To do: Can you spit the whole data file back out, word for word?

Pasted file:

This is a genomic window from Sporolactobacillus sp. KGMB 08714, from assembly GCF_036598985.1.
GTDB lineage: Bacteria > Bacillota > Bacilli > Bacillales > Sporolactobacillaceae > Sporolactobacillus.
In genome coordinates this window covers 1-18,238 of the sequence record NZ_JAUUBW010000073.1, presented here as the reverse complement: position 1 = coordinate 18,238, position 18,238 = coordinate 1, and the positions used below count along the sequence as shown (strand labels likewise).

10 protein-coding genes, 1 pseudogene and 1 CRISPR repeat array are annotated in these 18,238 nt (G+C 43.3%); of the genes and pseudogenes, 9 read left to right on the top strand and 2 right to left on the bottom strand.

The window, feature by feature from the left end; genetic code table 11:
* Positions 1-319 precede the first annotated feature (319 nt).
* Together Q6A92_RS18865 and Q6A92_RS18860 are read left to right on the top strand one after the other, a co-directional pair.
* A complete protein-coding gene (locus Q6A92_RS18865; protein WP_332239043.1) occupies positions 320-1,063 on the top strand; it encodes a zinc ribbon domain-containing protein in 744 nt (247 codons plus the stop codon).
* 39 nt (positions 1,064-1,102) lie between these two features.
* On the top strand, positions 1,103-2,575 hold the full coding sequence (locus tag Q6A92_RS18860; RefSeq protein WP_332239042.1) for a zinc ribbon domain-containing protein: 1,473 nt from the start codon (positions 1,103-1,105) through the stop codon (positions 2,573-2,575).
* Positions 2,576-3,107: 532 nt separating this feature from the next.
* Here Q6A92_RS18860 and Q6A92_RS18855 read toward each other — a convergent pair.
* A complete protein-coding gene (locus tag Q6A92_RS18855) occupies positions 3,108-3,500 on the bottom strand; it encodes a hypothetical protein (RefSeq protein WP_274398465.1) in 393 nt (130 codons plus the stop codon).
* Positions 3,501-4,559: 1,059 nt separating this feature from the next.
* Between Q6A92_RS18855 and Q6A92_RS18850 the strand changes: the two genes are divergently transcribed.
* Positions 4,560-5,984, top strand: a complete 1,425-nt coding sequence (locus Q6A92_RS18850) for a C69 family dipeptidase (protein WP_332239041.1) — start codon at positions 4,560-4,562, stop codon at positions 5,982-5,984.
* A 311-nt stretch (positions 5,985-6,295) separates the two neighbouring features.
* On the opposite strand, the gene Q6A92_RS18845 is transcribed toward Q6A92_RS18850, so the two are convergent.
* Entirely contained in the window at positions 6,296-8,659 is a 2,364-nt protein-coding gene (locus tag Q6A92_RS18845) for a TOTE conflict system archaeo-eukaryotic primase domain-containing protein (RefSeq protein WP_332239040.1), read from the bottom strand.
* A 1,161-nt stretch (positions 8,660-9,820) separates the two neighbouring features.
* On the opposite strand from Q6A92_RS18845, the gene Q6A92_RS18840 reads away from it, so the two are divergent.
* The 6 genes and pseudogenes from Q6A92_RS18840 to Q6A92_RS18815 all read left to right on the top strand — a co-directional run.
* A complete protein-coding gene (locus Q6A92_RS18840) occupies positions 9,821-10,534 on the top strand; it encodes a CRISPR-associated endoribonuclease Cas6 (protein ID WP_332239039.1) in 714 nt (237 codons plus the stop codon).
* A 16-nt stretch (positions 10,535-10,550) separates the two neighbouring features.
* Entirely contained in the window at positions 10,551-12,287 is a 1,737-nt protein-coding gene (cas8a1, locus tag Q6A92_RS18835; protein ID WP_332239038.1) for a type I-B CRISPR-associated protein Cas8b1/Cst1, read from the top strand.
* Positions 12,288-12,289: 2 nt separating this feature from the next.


This is a genomic window from Sporolactobacillus sp. KGMB 08714, from assembly GCF_036598985.1.
GTDB lineage: Bacteria > Bacillota > Bacilli > Bacillales > Sporolactobacillaceae > Sporolactobacillus.
In genome coordinates this window covers 1-18,238 of the sequence record NZ_JAUUBW010000073.1, presented here as the reverse complement: position 1 = coordinate 18,238, position 18,238 = coordinate 1, and the positions used below count along the sequence as shown (strand labels likewise).

10 protein-coding genes, 1 pseudogene and 1 CRISPR repeat array are annotated in these 18,238 nt (G+C 43.3%); of the genes and pseudogenes, 9 read left to right on the top strand and 2 right to left on the bottom strand.

The window, feature by feature from the left end; genetic code table 11:
* Positions 1-319 precede the first annotated feature (319 nt).
* Together Q6A92_RS18865 and Q6A92_RS18860 are read left to right on the top strand one after the other, a co-directional pair.
* A complete protein-coding gene (locus Q6A92_RS18865; protein WP_332239043.1) occupies positions 320-1,063 on the top strand; it encodes a zinc ribbon domain-containing protein in 744 nt (247 codons plus the stop codon).
* 39 nt (positions 1,064-1,102) lie between these two features.
* On the top strand, positions 1,103-2,575 hold the full coding sequence (locus tag Q6A92_RS18860; RefSeq protein WP_332239042.1) for a zinc ribbon domain-containing protein: 1,473 nt from the start codon (positions 1,103-1,105) through the stop codon (positions 2,573-2,575).
* Positions 2,576-3,107: 532 nt separating this feature from the next.
* Here Q6A92_RS18860 and Q6A92_RS18855 read toward each other — a convergent pair.
* A complete protein-coding gene (locus tag Q6A92_RS18855) occupies positions 3,108-3,500 on the bottom strand; it encodes a hypothetical protein (RefSeq protein WP_274398465.1) in 393 nt (130 codons plus the stop codon).
* Positions 3,501-4,559: 1,059 nt separating this feature from the next.
* Between Q6A92_RS18855 and Q6A92_RS18850 the strand changes: the two genes are divergently transcribed.
* Positions 4,560-5,984, top strand: a complete 1,425-nt coding sequence (locus Q6A92_RS18850) for a C69 family dipeptidase (protein WP_332239041.1) — start codon at positions 4,560-4,562, stop codon at positions 5,982-5,984.
* A 311-nt stretch (positions 5,985-6,295) separates the two neighbouring features.
* On the opposite strand, the gene Q6A92_RS18845 is transcribed toward Q6A92_RS18850, so the two are convergent.
* Entirely contained in the window at positions 6,296-8,659 is a 2,364-nt protein-coding gene (locus tag Q6A92_RS18845) for a TOTE conflict system archaeo-eukaryotic primase domain-containing protein (RefSeq protein WP_332239040.1), read from the bottom strand.
* A 1,161-nt stretch (positions 8,660-9,820) separates the two neighbouring features.
* On the opposite strand from Q6A92_RS18845, the gene Q6A92_RS18840 reads away from it, so the two are divergent.
* The 6 genes and pseudogenes from Q6A92_RS18840 to Q6A92_RS18815 all read left to right on the top strand — a co-directional run.
* A complete protein-coding gene (locus Q6A92_RS18840) occupies positions 9,821-10,534 on the top strand; it encodes a CRISPR-associated endoribonuclease Cas6 (protein ID WP_332239039.1) in 714 nt (237 codons plus the stop codon).
* A 16-nt stretch (positions 10,535-10,550) separates the two neighbouring features.
* Entirely contained in the window at positions 10,551-12,287 is a 1,737-nt protein-coding gene (cas8a1, locus tag Q6A92_RS18835; protein ID WP_332239038.1) for a type I-B CRISPR-associated protein Cas8b1/Cst1, read from the top strand.
* Positions 12,288-12,289: 2 nt separating this feature from the next.